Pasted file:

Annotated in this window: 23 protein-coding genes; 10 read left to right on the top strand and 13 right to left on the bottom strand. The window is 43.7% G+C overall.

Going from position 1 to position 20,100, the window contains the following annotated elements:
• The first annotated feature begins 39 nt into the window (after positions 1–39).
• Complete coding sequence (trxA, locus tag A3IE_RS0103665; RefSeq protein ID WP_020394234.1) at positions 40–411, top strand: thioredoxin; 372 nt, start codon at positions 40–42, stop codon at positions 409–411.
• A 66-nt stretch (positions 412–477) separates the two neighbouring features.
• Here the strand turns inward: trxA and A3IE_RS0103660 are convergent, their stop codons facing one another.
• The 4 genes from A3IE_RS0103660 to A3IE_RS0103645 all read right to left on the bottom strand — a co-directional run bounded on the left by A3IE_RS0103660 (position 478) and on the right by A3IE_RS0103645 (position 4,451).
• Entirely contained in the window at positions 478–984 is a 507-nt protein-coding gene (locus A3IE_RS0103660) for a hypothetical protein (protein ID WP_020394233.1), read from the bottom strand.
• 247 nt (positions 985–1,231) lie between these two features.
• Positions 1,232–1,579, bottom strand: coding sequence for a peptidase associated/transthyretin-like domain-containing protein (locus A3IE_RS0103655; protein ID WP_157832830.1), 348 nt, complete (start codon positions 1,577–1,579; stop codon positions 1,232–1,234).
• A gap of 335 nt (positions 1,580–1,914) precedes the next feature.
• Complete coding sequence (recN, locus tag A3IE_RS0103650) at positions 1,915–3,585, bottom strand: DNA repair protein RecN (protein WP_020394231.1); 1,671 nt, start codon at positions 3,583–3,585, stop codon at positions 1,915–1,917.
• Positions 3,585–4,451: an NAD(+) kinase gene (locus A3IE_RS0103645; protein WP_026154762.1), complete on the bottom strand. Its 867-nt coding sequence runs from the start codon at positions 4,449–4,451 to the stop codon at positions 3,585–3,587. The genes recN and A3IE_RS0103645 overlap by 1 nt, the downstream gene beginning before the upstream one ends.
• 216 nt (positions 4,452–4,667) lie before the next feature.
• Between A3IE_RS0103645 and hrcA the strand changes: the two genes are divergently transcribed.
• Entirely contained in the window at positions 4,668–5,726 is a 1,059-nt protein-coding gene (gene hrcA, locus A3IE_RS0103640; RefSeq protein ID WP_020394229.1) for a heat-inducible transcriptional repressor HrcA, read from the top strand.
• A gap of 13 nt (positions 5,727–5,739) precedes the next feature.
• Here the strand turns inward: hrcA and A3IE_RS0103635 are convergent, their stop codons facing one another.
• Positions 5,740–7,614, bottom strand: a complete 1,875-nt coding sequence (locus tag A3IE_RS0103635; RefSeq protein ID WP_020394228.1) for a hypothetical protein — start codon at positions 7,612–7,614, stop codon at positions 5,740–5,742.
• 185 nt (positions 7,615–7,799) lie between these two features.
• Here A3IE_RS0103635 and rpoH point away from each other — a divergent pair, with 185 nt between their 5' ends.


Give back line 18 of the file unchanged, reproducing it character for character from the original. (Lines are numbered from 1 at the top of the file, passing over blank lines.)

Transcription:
• Here the strand turns inward: hrcA and A3IE_RS0103635 are convergent, their stop codons facing one another.